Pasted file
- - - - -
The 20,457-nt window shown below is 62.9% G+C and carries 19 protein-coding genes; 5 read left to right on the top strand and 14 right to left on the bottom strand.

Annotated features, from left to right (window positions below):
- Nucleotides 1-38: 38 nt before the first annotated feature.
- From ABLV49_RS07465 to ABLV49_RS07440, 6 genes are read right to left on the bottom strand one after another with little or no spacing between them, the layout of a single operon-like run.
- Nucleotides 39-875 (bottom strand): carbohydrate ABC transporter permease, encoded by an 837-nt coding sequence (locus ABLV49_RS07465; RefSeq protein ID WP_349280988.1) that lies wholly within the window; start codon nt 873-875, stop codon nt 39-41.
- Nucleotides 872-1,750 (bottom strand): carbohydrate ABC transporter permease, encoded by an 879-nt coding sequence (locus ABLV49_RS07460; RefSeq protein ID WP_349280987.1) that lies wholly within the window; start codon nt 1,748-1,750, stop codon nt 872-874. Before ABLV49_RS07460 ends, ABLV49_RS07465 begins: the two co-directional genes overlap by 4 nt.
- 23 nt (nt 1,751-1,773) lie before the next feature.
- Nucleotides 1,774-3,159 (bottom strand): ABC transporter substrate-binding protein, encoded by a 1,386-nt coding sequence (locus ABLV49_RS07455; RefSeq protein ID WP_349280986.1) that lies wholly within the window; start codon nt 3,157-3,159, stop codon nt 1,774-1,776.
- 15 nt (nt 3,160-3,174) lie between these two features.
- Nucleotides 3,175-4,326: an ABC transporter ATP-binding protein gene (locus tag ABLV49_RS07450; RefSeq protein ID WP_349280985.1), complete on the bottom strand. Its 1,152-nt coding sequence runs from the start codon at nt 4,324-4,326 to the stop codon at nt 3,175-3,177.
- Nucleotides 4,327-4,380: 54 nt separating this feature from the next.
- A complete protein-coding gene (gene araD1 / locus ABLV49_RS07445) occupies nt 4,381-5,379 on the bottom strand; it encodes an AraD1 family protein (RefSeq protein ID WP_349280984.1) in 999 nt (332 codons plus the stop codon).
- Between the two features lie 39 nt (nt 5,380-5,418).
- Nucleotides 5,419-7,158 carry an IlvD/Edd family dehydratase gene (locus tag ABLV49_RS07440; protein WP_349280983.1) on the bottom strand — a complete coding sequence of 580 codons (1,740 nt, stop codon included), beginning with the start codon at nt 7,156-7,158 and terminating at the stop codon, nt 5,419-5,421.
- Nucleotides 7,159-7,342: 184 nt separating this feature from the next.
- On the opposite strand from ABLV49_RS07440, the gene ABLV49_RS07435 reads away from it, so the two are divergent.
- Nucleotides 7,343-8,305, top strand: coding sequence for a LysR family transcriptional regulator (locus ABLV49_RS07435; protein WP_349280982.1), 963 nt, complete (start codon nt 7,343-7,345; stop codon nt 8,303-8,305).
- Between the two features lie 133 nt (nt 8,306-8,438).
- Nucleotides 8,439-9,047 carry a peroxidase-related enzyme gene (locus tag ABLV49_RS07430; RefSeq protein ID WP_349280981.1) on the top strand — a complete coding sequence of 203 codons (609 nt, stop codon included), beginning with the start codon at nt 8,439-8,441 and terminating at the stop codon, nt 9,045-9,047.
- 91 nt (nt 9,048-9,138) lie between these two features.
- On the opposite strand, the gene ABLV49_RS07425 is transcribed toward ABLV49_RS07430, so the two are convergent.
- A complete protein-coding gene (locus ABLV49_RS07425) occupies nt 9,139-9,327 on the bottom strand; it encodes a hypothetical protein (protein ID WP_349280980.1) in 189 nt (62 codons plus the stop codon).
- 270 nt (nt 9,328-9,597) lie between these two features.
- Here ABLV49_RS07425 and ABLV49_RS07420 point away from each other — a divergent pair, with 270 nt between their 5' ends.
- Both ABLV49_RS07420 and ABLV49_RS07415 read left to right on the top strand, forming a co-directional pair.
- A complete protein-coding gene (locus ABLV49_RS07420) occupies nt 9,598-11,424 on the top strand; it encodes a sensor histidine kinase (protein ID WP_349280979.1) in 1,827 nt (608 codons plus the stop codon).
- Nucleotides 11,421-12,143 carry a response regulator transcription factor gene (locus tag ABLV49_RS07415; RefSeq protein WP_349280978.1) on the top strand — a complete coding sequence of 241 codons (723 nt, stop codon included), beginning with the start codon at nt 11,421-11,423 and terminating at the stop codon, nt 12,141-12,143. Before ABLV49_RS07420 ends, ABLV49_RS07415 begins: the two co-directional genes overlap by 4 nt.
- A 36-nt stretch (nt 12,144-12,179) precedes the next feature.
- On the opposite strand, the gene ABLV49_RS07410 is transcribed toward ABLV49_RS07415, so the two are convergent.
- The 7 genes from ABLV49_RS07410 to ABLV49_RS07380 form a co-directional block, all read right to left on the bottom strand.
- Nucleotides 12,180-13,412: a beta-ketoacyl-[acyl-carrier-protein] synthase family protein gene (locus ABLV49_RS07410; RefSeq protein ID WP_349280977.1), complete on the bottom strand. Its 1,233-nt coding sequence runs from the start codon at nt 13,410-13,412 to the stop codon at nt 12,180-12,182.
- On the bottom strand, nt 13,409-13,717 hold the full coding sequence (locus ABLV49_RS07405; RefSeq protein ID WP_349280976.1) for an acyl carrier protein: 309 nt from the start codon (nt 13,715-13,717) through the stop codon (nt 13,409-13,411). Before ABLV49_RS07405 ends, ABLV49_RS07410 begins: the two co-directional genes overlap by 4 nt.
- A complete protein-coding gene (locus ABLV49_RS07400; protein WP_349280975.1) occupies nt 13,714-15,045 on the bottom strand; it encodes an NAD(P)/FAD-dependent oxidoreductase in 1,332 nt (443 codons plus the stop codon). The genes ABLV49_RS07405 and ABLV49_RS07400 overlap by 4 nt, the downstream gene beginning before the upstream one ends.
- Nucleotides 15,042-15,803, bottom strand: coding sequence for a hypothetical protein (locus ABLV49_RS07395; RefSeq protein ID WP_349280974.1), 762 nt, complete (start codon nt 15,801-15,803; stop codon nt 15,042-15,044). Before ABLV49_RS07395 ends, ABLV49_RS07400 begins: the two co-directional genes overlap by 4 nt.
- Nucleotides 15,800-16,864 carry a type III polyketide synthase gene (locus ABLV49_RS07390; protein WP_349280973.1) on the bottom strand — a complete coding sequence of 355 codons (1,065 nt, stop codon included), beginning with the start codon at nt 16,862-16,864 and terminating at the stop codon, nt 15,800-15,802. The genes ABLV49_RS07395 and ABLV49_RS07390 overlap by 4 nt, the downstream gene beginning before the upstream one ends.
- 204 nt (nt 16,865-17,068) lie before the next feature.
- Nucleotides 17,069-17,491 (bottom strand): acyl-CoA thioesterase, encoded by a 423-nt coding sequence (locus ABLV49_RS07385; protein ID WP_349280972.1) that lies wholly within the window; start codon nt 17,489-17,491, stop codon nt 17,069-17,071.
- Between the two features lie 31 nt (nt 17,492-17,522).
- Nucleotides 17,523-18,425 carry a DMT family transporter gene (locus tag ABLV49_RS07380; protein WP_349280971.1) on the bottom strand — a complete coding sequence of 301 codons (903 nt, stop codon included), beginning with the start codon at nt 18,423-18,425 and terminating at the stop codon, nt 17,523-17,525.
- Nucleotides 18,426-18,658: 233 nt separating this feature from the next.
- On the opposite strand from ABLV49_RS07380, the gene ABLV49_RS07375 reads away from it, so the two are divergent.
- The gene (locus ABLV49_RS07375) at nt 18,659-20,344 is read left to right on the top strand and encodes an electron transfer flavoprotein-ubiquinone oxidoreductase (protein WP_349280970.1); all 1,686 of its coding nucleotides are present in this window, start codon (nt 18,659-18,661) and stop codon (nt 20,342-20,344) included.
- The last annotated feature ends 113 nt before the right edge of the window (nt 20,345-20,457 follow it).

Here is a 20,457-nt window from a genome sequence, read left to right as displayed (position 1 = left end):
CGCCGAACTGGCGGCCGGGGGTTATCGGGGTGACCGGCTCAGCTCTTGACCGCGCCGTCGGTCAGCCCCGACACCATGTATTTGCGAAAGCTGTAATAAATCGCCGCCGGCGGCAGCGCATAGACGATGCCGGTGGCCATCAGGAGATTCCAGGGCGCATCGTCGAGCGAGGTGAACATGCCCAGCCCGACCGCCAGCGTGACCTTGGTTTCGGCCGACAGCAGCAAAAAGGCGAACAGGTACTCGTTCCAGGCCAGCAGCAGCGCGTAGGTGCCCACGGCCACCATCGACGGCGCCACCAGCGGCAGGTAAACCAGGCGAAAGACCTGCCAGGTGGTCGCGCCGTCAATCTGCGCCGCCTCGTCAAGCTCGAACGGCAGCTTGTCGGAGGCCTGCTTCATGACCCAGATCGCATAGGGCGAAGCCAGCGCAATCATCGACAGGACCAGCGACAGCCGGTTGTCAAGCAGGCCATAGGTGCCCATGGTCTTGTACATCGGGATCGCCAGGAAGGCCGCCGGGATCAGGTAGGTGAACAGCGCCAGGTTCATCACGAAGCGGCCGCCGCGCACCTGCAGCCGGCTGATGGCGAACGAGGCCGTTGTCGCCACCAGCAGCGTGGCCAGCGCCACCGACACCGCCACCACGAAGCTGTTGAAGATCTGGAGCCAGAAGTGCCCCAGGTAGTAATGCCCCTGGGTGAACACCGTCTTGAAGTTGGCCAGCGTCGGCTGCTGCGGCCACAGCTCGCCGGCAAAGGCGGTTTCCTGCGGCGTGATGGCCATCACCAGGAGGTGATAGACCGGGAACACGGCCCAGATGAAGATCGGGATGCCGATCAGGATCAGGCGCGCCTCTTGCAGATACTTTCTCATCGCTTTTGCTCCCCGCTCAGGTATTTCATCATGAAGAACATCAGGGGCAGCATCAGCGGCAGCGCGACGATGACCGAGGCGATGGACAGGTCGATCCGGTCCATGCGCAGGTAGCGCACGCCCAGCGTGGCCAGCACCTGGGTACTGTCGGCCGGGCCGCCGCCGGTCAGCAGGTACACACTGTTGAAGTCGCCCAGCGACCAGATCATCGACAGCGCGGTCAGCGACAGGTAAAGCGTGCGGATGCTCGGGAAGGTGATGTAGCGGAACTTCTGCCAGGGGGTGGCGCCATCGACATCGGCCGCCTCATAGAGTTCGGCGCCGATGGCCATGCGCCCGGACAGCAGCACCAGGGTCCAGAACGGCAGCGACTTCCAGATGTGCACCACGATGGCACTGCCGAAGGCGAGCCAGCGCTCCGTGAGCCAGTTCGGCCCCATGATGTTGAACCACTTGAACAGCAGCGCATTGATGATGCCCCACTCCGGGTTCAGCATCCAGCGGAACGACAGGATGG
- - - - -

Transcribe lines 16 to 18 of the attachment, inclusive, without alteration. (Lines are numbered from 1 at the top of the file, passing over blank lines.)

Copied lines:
- On the opposite strand from ABLV49_RS07440, the gene ABLV49_RS07435 reads away from it, so the two are divergent.
- Nucleotides 7,343-8,305, top strand: coding sequence for a LysR family transcriptional regulator (locus ABLV49_RS07435; protein WP_349280982.1), 963 nt, complete (start codon nt 7,343-7,345; stop codon nt 8,303-8,305).
- Between the two features lie 133 nt (nt 8,306-8,438).